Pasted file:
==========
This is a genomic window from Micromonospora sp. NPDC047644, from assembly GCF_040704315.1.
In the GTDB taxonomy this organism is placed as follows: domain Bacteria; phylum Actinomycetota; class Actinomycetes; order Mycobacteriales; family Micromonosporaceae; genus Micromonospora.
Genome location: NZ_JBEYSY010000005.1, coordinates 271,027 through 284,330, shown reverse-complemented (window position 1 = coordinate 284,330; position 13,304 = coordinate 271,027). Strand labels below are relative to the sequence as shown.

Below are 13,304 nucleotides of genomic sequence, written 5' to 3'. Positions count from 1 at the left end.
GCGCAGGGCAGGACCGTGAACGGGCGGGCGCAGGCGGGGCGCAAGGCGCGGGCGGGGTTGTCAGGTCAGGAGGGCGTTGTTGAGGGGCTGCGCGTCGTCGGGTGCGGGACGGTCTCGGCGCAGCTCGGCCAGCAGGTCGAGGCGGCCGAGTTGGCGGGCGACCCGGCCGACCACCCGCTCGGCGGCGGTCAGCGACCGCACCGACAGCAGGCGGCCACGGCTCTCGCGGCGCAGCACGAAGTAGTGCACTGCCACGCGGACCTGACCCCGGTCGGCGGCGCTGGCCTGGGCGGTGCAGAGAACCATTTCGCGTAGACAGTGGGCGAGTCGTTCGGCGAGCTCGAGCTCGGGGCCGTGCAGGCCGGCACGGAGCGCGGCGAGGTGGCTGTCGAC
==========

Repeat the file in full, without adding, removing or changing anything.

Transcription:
This is a genomic window from Micromonospora sp. NPDC047644, from assembly GCF_040704315.1.
In the GTDB taxonomy this organism is placed as follows: domain Bacteria; phylum Actinomycetota; class Actinomycetes; order Mycobacteriales; family Micromonosporaceae; genus Micromonospora.
Genome location: NZ_JBEYSY010000005.1, coordinates 271,027 through 284,330, shown reverse-complemented (window position 1 = coordinate 284,330; position 13,304 = coordinate 271,027). Strand labels below are relative to the sequence as shown.

Below are 13,304 nucleotides of genomic sequence, written 5' to 3'. Positions count from 1 at the left end.
GCGCAGGGCAGGACCGTGAACGGGCGGGCGCAGGCGGGGCGCAAGGCGCGGGCGGGGTTGTCAGGTCAGGAGGGCGTTGTTGAGGGGCTGCGCGTCGTCGGGTGCGGGACGGTCTCGGCGCAGCTCGGCCAGCAGGTCGAGGCGGCCGAGTTGGCGGGCGACCCGGCCGACCACCCGCTCGGCGGCGGTCAGCGACCGCACCGACAGCAGGCGGCCACGGCTCTCGCGGCGCAGCACGAAGTAGTGCACTGCCACGCGGACCTGACCCCGGTCGGCGGCGCTGGCCTGGGCGGTGCAGAGAACCATTTCGCGTAGACAGTGGGCGAGTCGTTCGGCGAGCTCGAGCTCGGGGCCGTGCAGGCCGGCACGGAGCGCGGCGAGGTGGCTGTCGAC